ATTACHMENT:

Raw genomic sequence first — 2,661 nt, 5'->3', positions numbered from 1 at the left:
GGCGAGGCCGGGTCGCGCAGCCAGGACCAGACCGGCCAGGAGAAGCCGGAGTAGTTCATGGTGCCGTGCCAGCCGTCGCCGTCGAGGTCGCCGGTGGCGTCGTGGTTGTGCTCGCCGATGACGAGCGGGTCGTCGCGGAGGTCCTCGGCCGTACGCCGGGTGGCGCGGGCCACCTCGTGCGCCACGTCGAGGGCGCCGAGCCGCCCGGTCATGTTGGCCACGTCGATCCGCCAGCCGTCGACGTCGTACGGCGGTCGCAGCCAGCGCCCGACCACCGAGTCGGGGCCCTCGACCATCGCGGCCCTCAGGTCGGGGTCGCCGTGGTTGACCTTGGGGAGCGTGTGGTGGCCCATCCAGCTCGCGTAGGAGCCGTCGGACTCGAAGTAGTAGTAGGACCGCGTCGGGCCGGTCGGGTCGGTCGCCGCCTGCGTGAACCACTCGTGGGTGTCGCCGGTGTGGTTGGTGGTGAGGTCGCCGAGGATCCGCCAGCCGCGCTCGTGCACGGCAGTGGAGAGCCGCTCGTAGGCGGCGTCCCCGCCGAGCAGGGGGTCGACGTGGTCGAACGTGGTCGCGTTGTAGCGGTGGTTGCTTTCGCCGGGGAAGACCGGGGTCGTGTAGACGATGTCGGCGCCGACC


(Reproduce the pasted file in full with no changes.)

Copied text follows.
Raw genomic sequence first — 2,661 nt, 5'->3', positions numbered from 1 at the left:
GGCGAGGCCGGGTCGCGCAGCCAGGACCAGACCGGCCAGGAGAAGCCGGAGTAGTTCATGGTGCCGTGCCAGCCGTCGCCGTCGAGGTCGCCGGTGGCGTCGTGGTTGTGCTCGCCGATGACGAGCGGGTCGTCGCGGAGGTCCTCGGCCGTACGCCGGGTGGCGCGGGCCACCTCGTGCGCCACGTCGAGGGCGCCGAGCCGCCCGGTCATGTTGGCCACGTCGATCCGCCAGCCGTCGACGTCGTACGGCGGTCGCAGCCAGCGCCCGACCACCGAGTCGGGGCCCTCGACCATCGCGGCCCTCAGGTCGGGGTCGCCGTGGTTGACCTTGGGGAGCGTGTGGTGGCCCATCCAGCTCGCGTAGGAGCCGTCGGACTCGAAGTAGTAGTAGGACCGCGTCGGGCCGGTCGGGTCGGTCGCCGCCTGCGTGAACCACTCGTGGGTGTCGCCGGTGTGGTTGGTGGTGAGGTCGCCGAGGATCCGCCAGCCGCGCTCGTGCACGGCAGTGGAGAGCCGCTCGTAGGCGGCGTCCCCGCCGAGCAGGGGGTCGACGTGGTCGAACGTGGTCGCGTTGTAGCGGTGGTTGCTTTCGCCGGGGAAGACCGGGGTCGTGTAGACGATGTCGGCGCCGACC